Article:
This site is intended for health professionals only

At the heart of general practice since 1960

CVD screening boost

Screening for cardiovascular disease by searching practice computer records can identify the vast majority of at-risk patients, a new study reports.

The strategy estimates Framingham scores for every patient on a practice list.

Full assessment of the 20 per cent judged at highest risk would identify 78 per cent of patients eligible for treatment and prevent 87 per cent of avoidable cardiovascular events, the study found.

Without searching computer records, a screening programme would have to assess 85 per cent of the population to achieve the same results.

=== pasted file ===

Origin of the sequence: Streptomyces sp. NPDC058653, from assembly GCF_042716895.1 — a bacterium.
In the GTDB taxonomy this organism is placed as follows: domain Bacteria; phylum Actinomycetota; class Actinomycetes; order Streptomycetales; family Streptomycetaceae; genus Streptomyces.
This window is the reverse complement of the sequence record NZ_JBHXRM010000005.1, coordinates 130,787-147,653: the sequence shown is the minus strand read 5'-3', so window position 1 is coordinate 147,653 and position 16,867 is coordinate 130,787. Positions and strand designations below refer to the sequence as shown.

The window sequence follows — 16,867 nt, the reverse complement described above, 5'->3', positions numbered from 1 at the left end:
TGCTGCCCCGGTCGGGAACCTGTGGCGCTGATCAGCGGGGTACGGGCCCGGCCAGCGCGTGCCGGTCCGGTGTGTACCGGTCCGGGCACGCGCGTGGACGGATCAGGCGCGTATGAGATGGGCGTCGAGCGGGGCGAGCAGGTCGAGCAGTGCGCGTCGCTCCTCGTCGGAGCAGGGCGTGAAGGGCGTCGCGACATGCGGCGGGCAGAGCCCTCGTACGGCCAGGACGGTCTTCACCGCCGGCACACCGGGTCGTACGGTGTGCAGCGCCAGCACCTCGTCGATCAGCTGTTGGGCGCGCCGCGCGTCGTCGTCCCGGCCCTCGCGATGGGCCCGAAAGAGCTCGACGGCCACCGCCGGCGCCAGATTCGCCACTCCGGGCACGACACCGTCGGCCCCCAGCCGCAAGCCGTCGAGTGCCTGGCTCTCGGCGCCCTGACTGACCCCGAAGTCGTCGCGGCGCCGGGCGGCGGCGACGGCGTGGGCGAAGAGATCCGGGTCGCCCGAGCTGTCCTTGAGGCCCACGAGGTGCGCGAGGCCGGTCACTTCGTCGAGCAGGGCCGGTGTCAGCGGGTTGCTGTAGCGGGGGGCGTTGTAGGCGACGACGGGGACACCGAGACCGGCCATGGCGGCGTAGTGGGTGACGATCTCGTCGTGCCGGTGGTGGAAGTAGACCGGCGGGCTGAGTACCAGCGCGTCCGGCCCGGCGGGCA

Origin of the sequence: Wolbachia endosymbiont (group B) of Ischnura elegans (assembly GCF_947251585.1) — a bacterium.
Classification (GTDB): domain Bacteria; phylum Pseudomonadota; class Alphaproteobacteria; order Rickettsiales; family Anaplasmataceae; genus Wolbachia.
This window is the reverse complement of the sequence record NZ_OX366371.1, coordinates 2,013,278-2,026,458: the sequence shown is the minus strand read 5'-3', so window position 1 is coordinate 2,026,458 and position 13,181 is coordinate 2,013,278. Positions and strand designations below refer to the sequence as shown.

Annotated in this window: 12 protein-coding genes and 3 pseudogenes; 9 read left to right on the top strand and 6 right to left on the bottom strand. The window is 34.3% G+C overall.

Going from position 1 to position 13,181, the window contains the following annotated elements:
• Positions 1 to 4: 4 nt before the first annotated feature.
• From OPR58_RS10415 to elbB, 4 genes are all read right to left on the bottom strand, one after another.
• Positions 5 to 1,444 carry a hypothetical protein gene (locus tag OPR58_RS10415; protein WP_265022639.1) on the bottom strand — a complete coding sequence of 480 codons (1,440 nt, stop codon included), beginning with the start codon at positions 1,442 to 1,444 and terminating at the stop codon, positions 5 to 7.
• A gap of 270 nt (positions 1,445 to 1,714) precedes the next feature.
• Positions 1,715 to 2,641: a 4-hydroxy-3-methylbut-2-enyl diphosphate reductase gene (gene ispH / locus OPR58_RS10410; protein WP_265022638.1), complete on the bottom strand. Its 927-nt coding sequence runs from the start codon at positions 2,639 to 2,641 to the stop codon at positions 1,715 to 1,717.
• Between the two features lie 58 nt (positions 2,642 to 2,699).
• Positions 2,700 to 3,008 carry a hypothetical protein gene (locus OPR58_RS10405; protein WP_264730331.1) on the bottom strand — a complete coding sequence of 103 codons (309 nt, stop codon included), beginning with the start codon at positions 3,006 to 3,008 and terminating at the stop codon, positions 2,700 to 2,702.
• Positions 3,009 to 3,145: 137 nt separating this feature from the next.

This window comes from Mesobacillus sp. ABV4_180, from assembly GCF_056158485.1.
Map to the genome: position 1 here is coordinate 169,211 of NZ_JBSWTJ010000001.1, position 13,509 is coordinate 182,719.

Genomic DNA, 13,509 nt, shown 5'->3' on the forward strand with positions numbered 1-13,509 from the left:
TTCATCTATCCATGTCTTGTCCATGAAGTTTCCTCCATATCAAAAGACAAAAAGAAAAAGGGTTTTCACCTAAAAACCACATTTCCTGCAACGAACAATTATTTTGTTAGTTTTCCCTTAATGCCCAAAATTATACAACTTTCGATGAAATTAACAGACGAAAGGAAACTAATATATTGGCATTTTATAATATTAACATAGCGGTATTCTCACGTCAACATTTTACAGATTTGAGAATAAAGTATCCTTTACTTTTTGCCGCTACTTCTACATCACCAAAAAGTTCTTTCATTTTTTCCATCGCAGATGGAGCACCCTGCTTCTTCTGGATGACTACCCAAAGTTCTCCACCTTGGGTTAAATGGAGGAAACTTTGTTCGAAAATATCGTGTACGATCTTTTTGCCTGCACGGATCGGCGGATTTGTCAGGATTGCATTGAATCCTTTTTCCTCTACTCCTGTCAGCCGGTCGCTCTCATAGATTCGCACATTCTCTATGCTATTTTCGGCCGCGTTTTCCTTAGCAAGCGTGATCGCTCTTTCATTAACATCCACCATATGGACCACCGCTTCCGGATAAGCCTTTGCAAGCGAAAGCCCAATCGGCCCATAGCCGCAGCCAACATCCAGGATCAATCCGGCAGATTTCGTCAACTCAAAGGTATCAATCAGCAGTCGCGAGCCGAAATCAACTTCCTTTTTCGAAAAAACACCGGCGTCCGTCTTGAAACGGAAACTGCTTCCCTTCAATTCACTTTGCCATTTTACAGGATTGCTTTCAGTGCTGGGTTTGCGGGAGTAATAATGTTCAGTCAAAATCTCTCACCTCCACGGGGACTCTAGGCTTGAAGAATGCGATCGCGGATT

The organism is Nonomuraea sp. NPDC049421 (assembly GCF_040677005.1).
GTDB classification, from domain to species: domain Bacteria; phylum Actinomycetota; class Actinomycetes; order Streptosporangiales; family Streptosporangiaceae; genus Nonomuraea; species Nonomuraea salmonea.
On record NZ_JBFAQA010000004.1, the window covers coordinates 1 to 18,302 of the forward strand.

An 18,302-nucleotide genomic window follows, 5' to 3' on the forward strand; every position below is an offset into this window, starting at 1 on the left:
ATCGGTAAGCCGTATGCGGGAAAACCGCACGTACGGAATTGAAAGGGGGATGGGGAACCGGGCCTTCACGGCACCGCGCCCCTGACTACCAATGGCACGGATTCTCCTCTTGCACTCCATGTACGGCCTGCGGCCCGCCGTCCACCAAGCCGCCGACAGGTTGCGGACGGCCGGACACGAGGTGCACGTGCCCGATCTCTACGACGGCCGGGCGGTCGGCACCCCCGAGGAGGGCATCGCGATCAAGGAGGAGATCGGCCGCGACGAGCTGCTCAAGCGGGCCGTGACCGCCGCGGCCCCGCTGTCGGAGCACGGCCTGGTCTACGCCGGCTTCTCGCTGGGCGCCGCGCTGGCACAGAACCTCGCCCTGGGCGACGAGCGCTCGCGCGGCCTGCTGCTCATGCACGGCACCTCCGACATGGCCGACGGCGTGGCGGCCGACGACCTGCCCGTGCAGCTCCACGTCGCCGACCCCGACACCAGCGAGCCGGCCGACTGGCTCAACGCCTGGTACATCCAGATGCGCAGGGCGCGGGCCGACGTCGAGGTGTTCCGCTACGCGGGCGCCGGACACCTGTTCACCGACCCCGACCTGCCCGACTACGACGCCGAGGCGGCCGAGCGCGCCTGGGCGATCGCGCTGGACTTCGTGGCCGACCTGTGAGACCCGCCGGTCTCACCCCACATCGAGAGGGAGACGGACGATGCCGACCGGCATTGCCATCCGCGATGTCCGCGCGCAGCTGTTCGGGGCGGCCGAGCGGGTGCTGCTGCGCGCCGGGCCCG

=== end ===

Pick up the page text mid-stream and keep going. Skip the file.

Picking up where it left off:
NICE is considering the virtual screening strategy, which Pulse first reported on last month, for its lipid modification guidelines.

The National Screening Committee has already committed itself to using computer record searches as a central plank of the planned cardiovascular screening programme, to limit the impact on GP workload.

Study leader Dr Tom Marshall, senior lecturer in public health at the University of Birmingham, said: 'It means screening can be made manageable because the data are already there.'

Dr Marshall, whose study is published in August's British Journal of General Practice, added: 'It doesn't have to be 20 per cent – you can tailor it according to the capacity of your practice.'

Rate this article 

Click to rate

  • 1 star out of 5
  • 2 stars out of 5
  • 3 stars out of 5
  • 4 stars out of 5
  • 5 stars out of 5

0 out of 5 stars

Have your say